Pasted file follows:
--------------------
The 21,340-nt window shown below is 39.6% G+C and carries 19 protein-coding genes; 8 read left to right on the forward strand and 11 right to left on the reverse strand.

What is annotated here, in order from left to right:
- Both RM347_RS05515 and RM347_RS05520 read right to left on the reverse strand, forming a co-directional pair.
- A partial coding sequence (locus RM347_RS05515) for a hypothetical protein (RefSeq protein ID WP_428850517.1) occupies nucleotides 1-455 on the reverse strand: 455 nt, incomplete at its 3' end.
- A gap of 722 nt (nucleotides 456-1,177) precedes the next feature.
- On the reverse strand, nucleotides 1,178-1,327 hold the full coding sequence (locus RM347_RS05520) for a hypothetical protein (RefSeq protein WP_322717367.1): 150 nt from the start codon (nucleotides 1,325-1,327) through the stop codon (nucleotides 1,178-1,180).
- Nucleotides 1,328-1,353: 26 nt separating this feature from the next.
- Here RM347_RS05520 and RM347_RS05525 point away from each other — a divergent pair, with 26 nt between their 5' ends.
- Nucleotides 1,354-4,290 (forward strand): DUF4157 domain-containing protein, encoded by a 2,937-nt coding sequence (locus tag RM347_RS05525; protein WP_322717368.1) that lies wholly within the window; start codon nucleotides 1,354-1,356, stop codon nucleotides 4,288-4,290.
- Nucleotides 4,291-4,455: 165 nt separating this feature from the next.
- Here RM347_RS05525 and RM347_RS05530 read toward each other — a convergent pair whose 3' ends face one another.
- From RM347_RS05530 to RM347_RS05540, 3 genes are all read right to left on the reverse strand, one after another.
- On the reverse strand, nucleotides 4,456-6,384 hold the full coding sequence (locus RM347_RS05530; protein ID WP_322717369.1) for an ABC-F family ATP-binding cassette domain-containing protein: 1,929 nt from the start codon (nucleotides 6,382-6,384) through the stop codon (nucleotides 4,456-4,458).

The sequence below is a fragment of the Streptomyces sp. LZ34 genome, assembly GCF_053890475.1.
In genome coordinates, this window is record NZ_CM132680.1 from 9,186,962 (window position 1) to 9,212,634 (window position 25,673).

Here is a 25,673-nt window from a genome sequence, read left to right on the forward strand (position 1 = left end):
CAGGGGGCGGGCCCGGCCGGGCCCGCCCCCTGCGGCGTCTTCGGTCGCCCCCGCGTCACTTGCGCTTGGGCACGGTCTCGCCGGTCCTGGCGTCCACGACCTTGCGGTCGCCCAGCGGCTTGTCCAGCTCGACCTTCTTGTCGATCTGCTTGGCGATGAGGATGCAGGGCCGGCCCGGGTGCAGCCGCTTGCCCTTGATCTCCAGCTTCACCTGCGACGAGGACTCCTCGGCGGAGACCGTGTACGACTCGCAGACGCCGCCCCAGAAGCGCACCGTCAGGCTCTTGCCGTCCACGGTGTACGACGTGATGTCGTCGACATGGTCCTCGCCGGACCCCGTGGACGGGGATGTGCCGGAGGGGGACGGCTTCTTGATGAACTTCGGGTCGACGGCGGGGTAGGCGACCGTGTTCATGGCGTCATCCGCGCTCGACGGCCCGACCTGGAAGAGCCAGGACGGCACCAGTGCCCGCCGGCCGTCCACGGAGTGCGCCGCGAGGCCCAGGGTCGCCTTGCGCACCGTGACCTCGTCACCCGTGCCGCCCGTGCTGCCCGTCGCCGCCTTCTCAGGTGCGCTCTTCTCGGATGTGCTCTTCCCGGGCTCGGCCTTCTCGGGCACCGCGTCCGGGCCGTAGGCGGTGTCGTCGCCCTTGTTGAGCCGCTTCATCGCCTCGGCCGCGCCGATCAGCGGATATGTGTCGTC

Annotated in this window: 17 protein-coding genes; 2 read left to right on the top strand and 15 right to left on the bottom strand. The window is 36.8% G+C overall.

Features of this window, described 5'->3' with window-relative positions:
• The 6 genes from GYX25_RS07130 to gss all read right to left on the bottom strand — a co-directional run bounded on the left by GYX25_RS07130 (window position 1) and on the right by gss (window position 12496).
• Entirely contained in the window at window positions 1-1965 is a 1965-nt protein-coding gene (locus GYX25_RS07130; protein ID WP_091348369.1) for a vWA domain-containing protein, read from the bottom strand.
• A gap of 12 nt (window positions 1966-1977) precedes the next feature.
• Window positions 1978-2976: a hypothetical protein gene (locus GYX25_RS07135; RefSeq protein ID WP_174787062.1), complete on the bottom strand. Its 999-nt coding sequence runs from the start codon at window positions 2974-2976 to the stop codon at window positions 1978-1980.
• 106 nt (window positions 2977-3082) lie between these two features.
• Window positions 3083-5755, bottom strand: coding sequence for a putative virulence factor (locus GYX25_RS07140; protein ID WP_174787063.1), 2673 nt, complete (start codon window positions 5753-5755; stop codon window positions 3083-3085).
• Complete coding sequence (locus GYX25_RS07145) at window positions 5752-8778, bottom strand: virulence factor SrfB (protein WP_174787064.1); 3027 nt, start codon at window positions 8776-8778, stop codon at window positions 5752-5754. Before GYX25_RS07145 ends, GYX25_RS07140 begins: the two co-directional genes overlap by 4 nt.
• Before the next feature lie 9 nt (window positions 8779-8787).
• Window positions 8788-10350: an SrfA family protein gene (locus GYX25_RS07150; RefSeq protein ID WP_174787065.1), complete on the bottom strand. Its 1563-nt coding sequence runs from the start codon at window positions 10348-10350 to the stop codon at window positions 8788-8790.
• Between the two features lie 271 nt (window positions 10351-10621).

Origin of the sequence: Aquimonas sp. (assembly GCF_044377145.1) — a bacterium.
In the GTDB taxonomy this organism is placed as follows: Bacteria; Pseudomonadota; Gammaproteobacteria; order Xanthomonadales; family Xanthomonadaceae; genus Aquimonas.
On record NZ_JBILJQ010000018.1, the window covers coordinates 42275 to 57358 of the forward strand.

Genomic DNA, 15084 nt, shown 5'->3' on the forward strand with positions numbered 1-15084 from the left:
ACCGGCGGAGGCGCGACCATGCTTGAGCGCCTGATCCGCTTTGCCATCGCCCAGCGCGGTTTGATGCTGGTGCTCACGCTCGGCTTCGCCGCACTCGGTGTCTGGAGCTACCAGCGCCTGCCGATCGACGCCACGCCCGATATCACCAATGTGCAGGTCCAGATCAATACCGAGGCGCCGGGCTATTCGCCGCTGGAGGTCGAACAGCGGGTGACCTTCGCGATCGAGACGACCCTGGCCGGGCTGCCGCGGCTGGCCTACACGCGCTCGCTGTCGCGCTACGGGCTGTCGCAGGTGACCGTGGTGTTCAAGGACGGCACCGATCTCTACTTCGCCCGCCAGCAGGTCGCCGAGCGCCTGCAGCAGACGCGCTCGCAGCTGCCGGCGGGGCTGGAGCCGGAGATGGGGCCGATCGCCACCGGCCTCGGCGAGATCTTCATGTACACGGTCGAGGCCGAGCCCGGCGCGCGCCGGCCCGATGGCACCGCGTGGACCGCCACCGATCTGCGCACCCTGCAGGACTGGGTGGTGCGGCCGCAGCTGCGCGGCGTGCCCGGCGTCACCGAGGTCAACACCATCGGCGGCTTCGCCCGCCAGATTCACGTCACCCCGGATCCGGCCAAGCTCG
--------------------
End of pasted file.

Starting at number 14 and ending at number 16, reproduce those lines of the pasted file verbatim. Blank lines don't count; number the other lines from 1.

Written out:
The sequence below is a fragment of the Streptomyces sp. LZ34 genome, assembly GCF_053890475.1.
In genome coordinates, this window is record NZ_CM132680.1 from 9,186,962 (window position 1) to 9,212,634 (window position 25,673).

Here is a 25,673-nt window from a genome sequence, read left to right on the forward strand (position 1 = left end):